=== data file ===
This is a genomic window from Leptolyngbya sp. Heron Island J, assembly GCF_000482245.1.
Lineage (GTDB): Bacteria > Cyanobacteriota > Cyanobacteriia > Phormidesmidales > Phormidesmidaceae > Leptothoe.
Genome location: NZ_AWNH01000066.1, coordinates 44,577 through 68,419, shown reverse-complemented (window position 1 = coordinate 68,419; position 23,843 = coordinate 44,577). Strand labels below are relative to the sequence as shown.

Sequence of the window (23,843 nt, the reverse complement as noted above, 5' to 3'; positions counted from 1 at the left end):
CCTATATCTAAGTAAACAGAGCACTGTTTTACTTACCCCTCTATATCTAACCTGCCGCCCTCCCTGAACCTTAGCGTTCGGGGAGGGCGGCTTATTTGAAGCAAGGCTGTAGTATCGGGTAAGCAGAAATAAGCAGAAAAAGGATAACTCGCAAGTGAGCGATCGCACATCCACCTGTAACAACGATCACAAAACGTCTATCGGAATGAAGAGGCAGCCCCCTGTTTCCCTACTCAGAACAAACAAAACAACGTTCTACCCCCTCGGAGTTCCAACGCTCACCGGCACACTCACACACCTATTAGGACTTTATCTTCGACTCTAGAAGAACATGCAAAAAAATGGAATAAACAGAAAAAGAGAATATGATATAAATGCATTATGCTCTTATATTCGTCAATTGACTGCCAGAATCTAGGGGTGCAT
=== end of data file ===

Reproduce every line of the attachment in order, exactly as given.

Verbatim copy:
This is a genomic window from Leptolyngbya sp. Heron Island J, assembly GCF_000482245.1.
Lineage (GTDB): Bacteria > Cyanobacteriota > Cyanobacteriia > Phormidesmidales > Phormidesmidaceae > Leptothoe.
Genome location: NZ_AWNH01000066.1, coordinates 44,577 through 68,419, shown reverse-complemented (window position 1 = coordinate 68,419; position 23,843 = coordinate 44,577). Strand labels below are relative to the sequence as shown.

Sequence of the window (23,843 nt, the reverse complement as noted above, 5' to 3'; positions counted from 1 at the left end):
CCTATATCTAAGTAAACAGAGCACTGTTTTACTTACCCCTCTATATCTAACCTGCCGCCCTCCCTGAACCTTAGCGTTCGGGGAGGGCGGCTTATTTGAAGCAAGGCTGTAGTATCGGGTAAGCAGAAATAAGCAGAAAAAGGATAACTCGCAAGTGAGCGATCGCACATCCACCTGTAACAACGATCACAAAACGTCTATCGGAATGAAGAGGCAGCCCCCTGTTTCCCTACTCAGAACAAACAAAACAACGTTCTACCCCCTCGGAGTTCCAACGCTCACCGGCACACTCACACACCTATTAGGACTTTATCTTCGACTCTAGAAGAACATGCAAAAAAATGGAATAAACAGAAAAAGAGAATATGATATAAATGCATTATGCTCTTATATTCGTCAATTGACTGCCAGAATCTAGGGGTGCAT